Anti-inflammatory activity of the methanol extract of Waltheria indica leaves

[Speaker] Stephen O. Okpo:1
[Co-author] Olukayode O. Tugbobo:2, Buniyamin A. Ayinde:3, Chijioke C. Micah:2
1:Pharmacolology and Toxicology, University of Benin, Benin City, Nigeria, 2:Pharmacology, Therapeutics and Toxicology, University of Lagos, Nigeria, 3:Pharmacognosy, University of Benin, Benin City, Nigeria

Background: Waltheria indica L. (Sterculiaceae) is a plant widespread in subtropical and tropical regions of the world. Commonly known as Sleepy morning in English, the plant is widely used in African traditional medicine for the treatment of diarrhoea, dysentery, conjunctivitis, abscesses, convulsions, anaemia, bladder ailments, erectile dysfunction and impotence, asthma, pain, rheumatism and other inflammatory disorders. Based on its acclaimed use for the treatment of inflammation, the present study was designed to investigate the effects of the methanol extract of Waltheria indica leaves (MEWIL) on different animal models of inflammation.
Methods: Acute toxicity study on the plant extract was determined in mice and rats via oral and intraperitoneal routes. Anti-inflammatory activity was evaluated using acute (carrageenan-, histamine- serotonin-induced paw oedema and croton oil-induced ear oedema) and chronic (cotton pellet granuloma test and adjuvant-induced arthritis) rodent models of inflammation.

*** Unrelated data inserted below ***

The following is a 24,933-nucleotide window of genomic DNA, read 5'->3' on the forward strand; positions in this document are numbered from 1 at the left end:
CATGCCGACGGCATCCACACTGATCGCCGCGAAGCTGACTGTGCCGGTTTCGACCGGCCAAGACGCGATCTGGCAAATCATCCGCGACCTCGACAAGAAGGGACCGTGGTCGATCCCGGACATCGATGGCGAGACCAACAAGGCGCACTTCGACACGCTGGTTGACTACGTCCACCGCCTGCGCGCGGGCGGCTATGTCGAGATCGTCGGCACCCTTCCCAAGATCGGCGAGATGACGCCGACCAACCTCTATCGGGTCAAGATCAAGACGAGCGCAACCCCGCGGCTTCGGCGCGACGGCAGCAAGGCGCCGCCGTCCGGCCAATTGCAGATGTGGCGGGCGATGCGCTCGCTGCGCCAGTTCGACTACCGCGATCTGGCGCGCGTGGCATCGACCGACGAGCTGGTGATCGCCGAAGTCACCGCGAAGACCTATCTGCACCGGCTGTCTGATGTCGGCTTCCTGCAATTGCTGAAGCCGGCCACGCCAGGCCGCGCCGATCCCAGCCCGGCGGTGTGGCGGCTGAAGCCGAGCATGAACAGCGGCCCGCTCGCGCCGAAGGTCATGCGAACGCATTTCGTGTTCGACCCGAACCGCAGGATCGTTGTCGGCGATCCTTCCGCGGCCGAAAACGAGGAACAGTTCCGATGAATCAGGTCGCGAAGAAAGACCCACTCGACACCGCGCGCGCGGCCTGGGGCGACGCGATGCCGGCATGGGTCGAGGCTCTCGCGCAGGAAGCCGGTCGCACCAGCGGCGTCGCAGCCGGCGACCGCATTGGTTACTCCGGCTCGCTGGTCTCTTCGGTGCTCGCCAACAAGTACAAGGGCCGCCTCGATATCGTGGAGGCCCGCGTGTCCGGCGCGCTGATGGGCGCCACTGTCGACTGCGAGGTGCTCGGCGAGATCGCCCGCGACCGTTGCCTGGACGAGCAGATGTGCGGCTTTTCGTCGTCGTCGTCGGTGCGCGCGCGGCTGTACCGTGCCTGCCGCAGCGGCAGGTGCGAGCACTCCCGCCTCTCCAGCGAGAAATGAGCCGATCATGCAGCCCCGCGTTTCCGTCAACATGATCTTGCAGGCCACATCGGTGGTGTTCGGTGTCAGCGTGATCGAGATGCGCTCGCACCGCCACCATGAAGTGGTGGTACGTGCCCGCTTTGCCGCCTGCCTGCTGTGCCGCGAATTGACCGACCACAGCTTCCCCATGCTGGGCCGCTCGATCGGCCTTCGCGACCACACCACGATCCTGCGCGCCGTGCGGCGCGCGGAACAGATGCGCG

Results: Acute toxicity studies revealed oral LD50 greater than 2g/kg in rats and mice and intraperitoneal LD50 of 747.60 mg/kg in mice. The administration of MEWIL, one hour before carrageenan showed significant, dose-dependent suppression of paw swelling at the 4th hour of oedema response. The highest inhibition (56.80 %) was achieved at the highest dose of the extract and this was comparable to that produced by the standard anti-inflammatory drug-indomethacin (55.98 %). Pre-treatment of rats with MEWIL (100-400mg/kg) caused a non-dose-dependent suppression of paw swelling in the histamine-induced paw oedema model, with the highest inhibition at 200mg/kg, but with no effect on serotonin-induced oedema. MEWIL also caused significant (p<0.01) dose-dependent inhibitions of croton oil-induce ear oedema in mice and granuloma tissue growth in rats. Prophylactic treatment with MEWIL (20 mg/kg/day) for 28 days significantly suppressed paw and ankle swelling, attenuated body weight loss and decreased leucocyte count. However, there were no significant alterations in arthritis score, paw or spleen weight indices, as well as other haematological parameters.
Conclusions: The results obtained indicate that the methanol extract of Waltheria indica leaves possesses therapeutic potential in the treatment of acute and chronic types of inflammatory response and provides a rationale for its traditional use in the treatment of inflammatory disorders.

Advanced Search